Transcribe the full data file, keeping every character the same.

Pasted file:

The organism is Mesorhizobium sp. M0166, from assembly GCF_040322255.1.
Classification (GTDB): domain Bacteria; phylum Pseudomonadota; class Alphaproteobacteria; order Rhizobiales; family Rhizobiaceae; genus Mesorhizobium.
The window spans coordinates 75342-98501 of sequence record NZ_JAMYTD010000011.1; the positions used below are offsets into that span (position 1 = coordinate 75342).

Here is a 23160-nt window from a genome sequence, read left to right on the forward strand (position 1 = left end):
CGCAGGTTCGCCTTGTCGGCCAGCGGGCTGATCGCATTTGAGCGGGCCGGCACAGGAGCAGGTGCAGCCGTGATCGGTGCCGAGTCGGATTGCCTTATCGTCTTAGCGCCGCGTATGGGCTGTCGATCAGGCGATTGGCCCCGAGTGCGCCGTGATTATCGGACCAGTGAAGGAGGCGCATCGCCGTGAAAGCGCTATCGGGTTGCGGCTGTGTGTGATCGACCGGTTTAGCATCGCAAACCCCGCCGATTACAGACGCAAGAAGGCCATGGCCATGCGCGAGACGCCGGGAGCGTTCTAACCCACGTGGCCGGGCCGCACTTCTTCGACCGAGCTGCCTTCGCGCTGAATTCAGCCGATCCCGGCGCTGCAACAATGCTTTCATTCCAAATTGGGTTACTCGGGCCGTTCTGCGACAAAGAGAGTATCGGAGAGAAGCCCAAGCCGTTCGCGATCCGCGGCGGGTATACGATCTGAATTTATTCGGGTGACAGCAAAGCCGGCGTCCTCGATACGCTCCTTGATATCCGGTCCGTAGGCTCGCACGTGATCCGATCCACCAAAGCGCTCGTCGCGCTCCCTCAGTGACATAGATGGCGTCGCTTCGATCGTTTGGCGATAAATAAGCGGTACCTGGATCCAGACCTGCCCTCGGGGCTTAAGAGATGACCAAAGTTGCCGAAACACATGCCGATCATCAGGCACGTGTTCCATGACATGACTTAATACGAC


The organism is Mesorhizobium sp. M0166, from assembly GCF_040322255.1.
Classification (GTDB): domain Bacteria; phylum Pseudomonadota; class Alphaproteobacteria; order Rhizobiales; family Rhizobiaceae; genus Mesorhizobium.
The window spans coordinates 75342-98501 of sequence record NZ_JAMYTD010000011.1; the positions used below are offsets into that span (position 1 = coordinate 75342).

Here is a 23160-nt window from a genome sequence, read left to right on the forward strand (position 1 = left end):
CGCAGGTTCGCCTTGTCGGCCAGCGGGCTGATCGCATTTGAGCGGGCCGGCACAGGAGCAGGTGCAGCCGTGATCGGTGCCGAGTCGGATTGCCTTATCGTCTTAGCGCCGCGTATGGGCTGTCGATCAGGCGATTGGCCCCGAGTGCGCCGTGATTATCGGACCAGTGAAGGAGGCGCATCGCCGTGAAAGCGCTATCGGGTTGCGGCTGTGTGTGATCGACCGGTTTAGCATCGCAAACCCCGCCGATTACAGACGCAAGAAGGCCATGGCCATGCGCGAGACGCCGGGAGCGTTCTAACCCACGTGGCCGGGCCGCACTTCTTCGACCGAGCTGCCTTCGCGCTGAATTCAGCCGATCCCGGCGCTGCAACAATGCTTTCATTCCAAATTGGGTTACTCGGGCCGTTCTGCGACAAAGAGAGTATCGGAGAGAAGCCCAAGCCGTTCGCGATCCGCGGCGGGTATACGATCTGAATTTATTCGGGTGACAGCAAAGCCGGCGTCCTCGATACGCTCCTTGATATCCGGTCCGTAGGCTCGCACGTGATCCGATCCACCAAAGCGCTCGTCGCGCTCCCTCAGTGACATAGATGGCGTCGCTTCGATCGTTTGGCGATAAATAAGCGGTACCTGGATCCAGACCTGCCCTCGGGGCTTAAGAGATGACCAAAGTTGCCGAAACACATGCCGATCATCAGGCACGTGTTCCATGACATGACTTAATACGAC